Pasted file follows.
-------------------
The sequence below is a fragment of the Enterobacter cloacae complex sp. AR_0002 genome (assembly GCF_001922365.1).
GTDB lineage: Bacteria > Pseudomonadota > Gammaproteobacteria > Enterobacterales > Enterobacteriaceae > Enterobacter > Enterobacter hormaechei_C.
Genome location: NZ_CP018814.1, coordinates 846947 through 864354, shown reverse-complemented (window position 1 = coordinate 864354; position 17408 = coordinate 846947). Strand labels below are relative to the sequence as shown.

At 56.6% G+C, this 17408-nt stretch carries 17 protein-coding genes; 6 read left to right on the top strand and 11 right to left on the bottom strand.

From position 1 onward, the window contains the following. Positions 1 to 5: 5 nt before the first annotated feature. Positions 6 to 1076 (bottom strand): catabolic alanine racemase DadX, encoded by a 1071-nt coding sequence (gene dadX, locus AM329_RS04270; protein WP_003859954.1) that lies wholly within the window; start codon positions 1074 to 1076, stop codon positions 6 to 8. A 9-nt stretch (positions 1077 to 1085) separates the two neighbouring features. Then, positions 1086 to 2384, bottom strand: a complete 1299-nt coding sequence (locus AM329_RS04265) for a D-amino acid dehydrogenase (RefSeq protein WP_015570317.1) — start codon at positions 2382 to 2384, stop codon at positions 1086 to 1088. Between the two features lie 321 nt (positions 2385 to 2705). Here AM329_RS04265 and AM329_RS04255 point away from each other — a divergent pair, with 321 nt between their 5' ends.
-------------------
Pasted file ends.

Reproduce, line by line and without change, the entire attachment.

The sequence below is a fragment of the Enterobacter cloacae complex sp. AR_0002 genome (assembly GCF_001922365.1).
GTDB lineage: Bacteria > Pseudomonadota > Gammaproteobacteria > Enterobacterales > Enterobacteriaceae > Enterobacter > Enterobacter hormaechei_C.
Genome location: NZ_CP018814.1, coordinates 846947 through 864354, shown reverse-complemented (window position 1 = coordinate 864354; position 17408 = coordinate 846947). Strand labels below are relative to the sequence as shown.

At 56.6% G+C, this 17408-nt stretch carries 17 protein-coding genes; 6 read left to right on the top strand and 11 right to left on the bottom strand.

From position 1 onward, the window contains the following. Positions 1 to 5: 5 nt before the first annotated feature. Positions 6 to 1076 (bottom strand): catabolic alanine racemase DadX, encoded by a 1071-nt coding sequence (gene dadX, locus AM329_RS04270; protein WP_003859954.1) that lies wholly within the window; start codon positions 1074 to 1076, stop codon positions 6 to 8. A 9-nt stretch (positions 1077 to 1085) separates the two neighbouring features. Then, positions 1086 to 2384, bottom strand: a complete 1299-nt coding sequence (locus AM329_RS04265) for a D-amino acid dehydrogenase (RefSeq protein WP_015570317.1) — start codon at positions 2382 to 2384, stop codon at positions 1086 to 1088. Between the two features lie 321 nt (positions 2385 to 2705). Here AM329_RS04265 and AM329_RS04255 point away from each other — a divergent pair, with 321 nt between their 5' ends.